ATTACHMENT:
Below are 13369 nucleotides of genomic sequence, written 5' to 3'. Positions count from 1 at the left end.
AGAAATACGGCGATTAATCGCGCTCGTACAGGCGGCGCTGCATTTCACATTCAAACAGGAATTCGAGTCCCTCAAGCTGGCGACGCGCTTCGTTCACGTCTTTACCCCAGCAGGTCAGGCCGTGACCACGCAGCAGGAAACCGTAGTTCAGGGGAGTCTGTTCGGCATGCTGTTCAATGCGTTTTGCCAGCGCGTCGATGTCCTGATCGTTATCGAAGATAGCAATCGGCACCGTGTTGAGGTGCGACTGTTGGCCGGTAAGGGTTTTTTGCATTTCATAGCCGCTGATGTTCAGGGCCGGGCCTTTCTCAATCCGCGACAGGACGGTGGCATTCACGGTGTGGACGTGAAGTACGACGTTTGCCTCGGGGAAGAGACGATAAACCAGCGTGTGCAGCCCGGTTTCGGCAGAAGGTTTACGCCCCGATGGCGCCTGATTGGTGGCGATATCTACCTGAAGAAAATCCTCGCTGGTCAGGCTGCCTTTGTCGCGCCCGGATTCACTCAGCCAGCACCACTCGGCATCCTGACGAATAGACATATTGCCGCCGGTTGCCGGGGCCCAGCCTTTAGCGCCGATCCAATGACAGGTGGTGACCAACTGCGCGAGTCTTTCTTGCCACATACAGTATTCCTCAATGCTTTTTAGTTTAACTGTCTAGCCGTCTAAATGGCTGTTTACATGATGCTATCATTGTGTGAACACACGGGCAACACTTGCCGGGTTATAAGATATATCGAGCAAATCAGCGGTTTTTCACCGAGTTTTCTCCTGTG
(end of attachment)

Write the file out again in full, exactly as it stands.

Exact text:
Below are 13369 nucleotides of genomic sequence, written 5' to 3'. Positions count from 1 at the left end.
AGAAATACGGCGATTAATCGCGCTCGTACAGGCGGCGCTGCATTTCACATTCAAACAGGAATTCGAGTCCCTCAAGCTGGCGACGCGCTTCGTTCACGTCTTTACCCCAGCAGGTCAGGCCGTGACCACGCAGCAGGAAACCGTAGTTCAGGGGAGTCTGTTCGGCATGCTGTTCAATGCGTTTTGCCAGCGCGTCGATGTCCTGATCGTTATCGAAGATAGCAATCGGCACCGTGTTGAGGTGCGACTGTTGGCCGGTAAGGGTTTTTTGCATTTCATAGCCGCTGATGTTCAGGGCCGGGCCTTTCTCAATCCGCGACAGGACGGTGGCATTCACGGTGTGGACGTGAAGTACGACGTTTGCCTCGGGGAAGAGACGATAAACCAGCGTGTGCAGCCCGGTTTCGGCAGAAGGTTTACGCCCCGATGGCGCCTGATTGGTGGCGATATCTACCTGAAGAAAATCCTCGCTGGTCAGGCTGCCTTTGTCGCGCCCGGATTCACTCAGCCAGCACCACTCGGCATCCTGACGAATAGACATATTGCCGCCGGTTGCCGGGGCCCAGCCTTTAGCGCCGATCCAATGACAGGTGGTGACCAACTGCGCGAGTCTTTCTTGCCACATACAGTATTCCTCAATGCTTTTTAGTTTAACTGTCTAGCCGTCTAAATGGCTGTTTACATGATGCTATCATTGTGTGAACACACGGGCAACACTTGCCGGGTTATAAGATATATCGAGCAAATCAGCGGTTTTTCACCGAGTTTTCTCCTGTG